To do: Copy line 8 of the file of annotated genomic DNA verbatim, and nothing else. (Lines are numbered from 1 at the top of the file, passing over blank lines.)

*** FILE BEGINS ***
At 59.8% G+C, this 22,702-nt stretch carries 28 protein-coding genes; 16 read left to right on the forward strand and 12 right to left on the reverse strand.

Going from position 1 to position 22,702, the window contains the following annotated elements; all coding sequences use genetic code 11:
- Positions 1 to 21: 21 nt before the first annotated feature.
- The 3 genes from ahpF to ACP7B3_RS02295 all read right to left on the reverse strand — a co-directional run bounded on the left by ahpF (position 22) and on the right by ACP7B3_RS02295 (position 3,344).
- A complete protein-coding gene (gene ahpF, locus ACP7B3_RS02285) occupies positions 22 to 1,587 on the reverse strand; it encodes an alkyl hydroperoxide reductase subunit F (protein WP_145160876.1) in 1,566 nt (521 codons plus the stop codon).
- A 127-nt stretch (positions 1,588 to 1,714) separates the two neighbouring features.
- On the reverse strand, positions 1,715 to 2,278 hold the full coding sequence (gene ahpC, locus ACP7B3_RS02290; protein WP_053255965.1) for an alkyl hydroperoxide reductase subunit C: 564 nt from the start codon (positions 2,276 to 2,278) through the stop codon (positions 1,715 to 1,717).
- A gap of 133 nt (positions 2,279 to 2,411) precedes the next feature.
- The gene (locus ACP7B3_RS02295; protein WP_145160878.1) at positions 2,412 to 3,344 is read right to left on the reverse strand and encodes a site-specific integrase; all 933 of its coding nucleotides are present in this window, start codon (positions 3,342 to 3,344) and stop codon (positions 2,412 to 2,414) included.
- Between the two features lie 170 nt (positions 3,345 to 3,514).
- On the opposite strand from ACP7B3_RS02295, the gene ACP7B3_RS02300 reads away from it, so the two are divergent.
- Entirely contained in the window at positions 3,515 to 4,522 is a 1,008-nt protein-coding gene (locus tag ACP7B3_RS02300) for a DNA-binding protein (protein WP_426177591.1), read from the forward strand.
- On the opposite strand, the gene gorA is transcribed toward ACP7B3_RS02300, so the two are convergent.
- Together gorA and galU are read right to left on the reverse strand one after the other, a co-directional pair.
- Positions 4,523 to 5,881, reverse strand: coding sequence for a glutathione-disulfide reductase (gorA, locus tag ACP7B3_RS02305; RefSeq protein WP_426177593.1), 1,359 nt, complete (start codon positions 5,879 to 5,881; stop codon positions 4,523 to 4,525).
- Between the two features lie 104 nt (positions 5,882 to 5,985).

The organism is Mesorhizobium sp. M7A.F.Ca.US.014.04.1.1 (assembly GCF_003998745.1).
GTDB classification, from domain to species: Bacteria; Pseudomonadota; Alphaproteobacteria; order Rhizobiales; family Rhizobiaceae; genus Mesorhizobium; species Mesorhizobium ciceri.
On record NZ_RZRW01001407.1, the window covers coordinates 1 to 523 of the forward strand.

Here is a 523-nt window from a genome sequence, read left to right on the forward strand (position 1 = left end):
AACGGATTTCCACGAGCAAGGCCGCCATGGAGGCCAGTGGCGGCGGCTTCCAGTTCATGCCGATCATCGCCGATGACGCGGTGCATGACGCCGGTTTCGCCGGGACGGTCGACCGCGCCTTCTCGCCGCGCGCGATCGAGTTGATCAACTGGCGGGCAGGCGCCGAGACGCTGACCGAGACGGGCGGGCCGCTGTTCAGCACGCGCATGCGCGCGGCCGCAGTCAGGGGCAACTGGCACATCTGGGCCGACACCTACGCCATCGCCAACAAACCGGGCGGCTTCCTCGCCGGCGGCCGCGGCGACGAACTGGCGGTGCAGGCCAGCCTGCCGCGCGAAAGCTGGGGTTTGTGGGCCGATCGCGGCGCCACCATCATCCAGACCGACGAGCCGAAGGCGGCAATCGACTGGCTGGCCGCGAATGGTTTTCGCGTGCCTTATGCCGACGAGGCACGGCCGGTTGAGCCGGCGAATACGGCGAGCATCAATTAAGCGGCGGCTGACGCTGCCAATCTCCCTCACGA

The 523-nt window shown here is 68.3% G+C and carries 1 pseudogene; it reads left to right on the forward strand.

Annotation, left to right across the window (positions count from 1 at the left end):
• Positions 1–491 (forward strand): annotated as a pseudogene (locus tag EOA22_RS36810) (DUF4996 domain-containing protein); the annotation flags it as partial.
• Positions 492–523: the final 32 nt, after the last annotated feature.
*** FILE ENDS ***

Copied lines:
- A gap of 133 nt (positions 2,279 to 2,411) precedes the next feature.